Agile Delivery

The Sail Boat Retrospective

October 31, 2020
  •  
3 mins read
Ben Willmott
Founder

Retrospectives can sometimes get repetitive and the last thing you want is the team going through the motions with their feedback. The Sail Boat approach gets the team up and involved right from the start and working together. 

The Sail Boat retrospective is a great technique to gather feedback from the team in a collaborative and visual way. This retrospective is typically used with Scrum teams but it works for any type of team looking for feedback.  

The running time of this retrospective can vary but I’ve put some durations for each section as a guide, but feel to adjust these. 


For other retrospective ideas take a look at The Car Brand retrospective or the Thank You retrospective.

The Set-Up

Typically 1 Scrum team of 7-9 members 

  1. Book a room with plenty of wall space
  2. Bring pens
  3. Bring Post-It notes 
  4. A1 Paper or a whiteboard 
  5. Bluetack
  6. Bring some treats (if possible)

Starting the Session (5 mins)     

  1. For this retrospective, you’re going to need everyone to help with creating the feedback wall as it requires some drawing.
  2. You need to draw the following, an Island, a boat on the sea, the wind blowing the boat forward, an anchor holding the boat back and something in the boats way that could stop it completely. 
  3. The island is where you want to get too as a team, so the goals and vision. This could just be for the next sprint or the project. 
  4. The boat is the team. 
  5. The wind is what is helping the team get to these goals. 
  6. The anchor is what holds the team back. 
  7. Finally, the rocks or whatever you draw is what is stopping the team.
Here’s a great example I used from  https://www.garethjmsaunders.co.uk
Here's a great example I used from https://www.garethjmsaunders.co.uk:

Getting creative (10 mins)

  1. Now ask for volunteers to start drawing the scene. 
  2. ideally, you want the whole team involved but more than likely one or two will draw out the main structure, make it as big as you can. 
  3. Encourage anyone not drawing to bring it to life with birds in the sky, the sun or you could draw each other on the boat. Remember to time-box this though.
  4. Once finished take a step back and admire the teams work.

Agreeing on the vision or goals (10 mins)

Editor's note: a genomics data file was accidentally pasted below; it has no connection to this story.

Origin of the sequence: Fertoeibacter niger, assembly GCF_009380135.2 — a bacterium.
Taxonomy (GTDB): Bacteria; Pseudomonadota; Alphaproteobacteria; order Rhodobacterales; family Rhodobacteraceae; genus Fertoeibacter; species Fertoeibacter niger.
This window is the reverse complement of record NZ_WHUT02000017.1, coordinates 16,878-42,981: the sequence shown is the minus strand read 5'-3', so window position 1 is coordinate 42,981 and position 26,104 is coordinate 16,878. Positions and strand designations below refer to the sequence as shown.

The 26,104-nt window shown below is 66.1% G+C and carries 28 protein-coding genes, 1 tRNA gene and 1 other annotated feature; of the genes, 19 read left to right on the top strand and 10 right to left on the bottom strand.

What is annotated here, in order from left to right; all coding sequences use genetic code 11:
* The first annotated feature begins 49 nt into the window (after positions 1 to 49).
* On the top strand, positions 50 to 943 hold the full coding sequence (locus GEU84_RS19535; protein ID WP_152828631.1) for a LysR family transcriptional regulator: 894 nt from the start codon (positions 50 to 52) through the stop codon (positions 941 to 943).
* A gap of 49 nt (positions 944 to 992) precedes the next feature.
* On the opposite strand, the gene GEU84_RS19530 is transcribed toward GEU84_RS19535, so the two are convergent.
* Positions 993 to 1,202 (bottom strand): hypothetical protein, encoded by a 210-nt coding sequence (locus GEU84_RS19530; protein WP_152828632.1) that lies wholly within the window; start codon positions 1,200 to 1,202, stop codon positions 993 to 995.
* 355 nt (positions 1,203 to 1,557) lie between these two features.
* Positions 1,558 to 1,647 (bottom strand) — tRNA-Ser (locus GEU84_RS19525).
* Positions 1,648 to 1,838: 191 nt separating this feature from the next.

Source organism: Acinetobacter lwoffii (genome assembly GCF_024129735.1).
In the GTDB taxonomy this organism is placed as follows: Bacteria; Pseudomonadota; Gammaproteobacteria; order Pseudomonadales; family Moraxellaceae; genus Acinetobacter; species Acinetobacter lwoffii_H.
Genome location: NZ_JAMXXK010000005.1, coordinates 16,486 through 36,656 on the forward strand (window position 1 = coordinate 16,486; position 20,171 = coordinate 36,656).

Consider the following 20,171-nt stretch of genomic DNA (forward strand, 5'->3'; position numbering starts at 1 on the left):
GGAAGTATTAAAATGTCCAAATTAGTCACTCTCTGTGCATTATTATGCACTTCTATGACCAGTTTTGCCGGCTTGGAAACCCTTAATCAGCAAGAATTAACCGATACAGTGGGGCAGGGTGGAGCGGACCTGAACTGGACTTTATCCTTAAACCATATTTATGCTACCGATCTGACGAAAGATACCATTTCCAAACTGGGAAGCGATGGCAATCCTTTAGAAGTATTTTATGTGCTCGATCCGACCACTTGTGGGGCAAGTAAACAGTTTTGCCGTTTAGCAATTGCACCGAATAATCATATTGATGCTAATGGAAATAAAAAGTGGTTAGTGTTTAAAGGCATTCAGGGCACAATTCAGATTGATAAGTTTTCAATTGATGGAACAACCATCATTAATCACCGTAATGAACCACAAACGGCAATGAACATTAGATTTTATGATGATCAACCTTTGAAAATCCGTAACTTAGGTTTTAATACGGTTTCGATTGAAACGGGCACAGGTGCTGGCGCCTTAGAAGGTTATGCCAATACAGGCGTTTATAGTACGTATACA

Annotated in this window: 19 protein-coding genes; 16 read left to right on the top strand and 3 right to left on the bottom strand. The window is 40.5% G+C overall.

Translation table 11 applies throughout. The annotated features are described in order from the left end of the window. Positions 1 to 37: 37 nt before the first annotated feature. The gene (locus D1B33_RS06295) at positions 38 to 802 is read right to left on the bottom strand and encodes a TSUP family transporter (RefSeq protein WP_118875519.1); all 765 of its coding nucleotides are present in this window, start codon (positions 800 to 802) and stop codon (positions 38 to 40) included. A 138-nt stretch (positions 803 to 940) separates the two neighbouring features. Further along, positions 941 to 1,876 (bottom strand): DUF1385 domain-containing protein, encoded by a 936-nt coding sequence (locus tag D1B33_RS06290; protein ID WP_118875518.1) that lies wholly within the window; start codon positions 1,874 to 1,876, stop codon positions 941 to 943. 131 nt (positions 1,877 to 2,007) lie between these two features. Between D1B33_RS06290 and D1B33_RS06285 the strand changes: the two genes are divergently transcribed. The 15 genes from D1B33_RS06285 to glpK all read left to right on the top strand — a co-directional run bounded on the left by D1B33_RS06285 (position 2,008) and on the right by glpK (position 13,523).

1. Next, ask the team to create their goals or vision by adding Post Its to the island. 
  2. This may be quick as you could already be in agreement. 
  3. Or you could gather multiple thoughts through the Post Its added.
  4. Discuss and agree on the vision or goals.

Getting feedback (20 mins) 

  1. Next, you’re going to gather the bulk of the feedback. 
  2. Ask the team to add anything that is holding them back as a team and place the Post Its on and around the anchor. 
  3. Anything that is going well and you want to continue doing, ask the team to add their Post Its on and around the wind behind the boat.
  4. Now add Post Its on what could stop the team working well or risks to the project and add them on and around the rocks in front of the boat.

Voting (10 mins)

  1. Once you’ve filled your Sail Boat scene, you need to focus on the highest priority feedback. 
  2. For each section, rocks, wind and anchor, ask the team to vote on their top three Post Its. Use a simple tick as a vote. 
  3. Ask the team to do the voting at the same time to reduce following what each other team member are voting for.

Wrapping up (10 mins)

  1. Once you have a wall full of feedback and everyone has voted, count up the votes and highlight the top three for each category (rock, wind and anchor)
  2. Now agree who will own any of the top three if they require an action against them. This shouldn’t just be the Scrum Master taking ownership of these actions.
  3. Then ask for feedback on how the session went so you can improve it for next time.
  4. Take a picture of the teams work and share!

Ben Willmott
Founder
Ben is Head of Agile Practices at the London based creative agency Karmarama where he creates bespoke ways or working for his clients and teams. Ben is also the founder of The PPM Academy specializing in coaching Project Management, Agile Delivery and how to be more productive at home and work.

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